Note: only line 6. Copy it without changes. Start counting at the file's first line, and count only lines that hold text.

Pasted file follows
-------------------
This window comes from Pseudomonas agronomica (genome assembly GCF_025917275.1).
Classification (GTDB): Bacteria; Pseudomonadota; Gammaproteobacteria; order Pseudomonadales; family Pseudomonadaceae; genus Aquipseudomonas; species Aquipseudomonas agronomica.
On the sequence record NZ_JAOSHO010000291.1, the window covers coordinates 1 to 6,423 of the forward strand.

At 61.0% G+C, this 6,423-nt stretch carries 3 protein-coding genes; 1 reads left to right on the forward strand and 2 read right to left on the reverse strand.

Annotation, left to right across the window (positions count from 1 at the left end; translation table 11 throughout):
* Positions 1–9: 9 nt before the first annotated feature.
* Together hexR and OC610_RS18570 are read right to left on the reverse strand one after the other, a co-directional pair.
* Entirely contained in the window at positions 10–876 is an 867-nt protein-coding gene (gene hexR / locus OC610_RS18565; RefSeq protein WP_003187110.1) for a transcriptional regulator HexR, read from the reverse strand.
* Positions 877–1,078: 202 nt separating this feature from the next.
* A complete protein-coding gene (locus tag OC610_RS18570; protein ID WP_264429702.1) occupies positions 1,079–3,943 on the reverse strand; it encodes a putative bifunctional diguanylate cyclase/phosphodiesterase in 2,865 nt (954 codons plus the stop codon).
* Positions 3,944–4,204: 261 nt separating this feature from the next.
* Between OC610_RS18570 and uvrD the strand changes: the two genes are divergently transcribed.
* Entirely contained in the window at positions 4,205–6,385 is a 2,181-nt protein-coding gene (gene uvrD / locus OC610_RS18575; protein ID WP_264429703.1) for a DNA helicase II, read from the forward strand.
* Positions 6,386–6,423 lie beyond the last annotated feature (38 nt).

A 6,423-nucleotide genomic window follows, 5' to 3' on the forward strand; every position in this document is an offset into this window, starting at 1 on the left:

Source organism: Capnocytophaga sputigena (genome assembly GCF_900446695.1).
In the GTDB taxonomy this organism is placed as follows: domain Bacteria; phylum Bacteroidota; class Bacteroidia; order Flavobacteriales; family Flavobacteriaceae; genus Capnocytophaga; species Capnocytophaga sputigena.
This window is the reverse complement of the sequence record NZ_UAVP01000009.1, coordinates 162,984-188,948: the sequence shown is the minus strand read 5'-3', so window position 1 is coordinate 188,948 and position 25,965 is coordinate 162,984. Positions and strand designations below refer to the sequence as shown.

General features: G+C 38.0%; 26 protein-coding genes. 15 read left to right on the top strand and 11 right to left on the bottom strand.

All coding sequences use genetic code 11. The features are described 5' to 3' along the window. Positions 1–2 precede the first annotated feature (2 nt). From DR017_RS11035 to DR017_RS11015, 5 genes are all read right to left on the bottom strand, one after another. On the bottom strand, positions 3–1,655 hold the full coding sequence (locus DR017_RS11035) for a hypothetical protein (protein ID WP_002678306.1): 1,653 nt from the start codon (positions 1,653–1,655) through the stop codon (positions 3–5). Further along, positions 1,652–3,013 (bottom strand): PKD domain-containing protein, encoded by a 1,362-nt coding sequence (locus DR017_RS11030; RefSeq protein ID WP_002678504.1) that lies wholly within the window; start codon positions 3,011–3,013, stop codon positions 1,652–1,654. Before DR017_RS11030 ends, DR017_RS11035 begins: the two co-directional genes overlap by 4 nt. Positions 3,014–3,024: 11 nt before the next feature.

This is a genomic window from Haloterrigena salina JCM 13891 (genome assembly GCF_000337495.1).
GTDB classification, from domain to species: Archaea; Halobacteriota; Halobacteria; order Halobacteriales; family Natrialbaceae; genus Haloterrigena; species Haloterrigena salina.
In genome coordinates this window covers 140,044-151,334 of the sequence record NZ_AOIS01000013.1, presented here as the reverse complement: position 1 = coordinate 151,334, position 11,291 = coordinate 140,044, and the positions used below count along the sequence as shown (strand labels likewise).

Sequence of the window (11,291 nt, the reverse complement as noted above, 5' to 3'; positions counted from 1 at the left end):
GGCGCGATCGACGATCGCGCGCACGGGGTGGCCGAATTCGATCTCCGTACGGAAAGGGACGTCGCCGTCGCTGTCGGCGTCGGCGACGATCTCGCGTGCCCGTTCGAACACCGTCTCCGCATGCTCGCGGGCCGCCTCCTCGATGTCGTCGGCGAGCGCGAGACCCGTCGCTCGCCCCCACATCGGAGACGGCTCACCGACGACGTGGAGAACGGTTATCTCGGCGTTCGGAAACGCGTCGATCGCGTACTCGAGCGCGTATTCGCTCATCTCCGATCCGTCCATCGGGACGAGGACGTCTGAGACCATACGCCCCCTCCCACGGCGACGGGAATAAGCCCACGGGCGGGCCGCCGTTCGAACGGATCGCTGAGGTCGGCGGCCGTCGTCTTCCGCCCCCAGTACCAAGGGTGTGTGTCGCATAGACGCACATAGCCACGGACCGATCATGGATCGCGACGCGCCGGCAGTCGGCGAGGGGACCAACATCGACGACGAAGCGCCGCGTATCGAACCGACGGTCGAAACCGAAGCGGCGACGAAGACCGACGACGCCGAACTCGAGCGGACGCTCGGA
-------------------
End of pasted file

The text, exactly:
* Positions 1–9: 9 nt before the first annotated feature.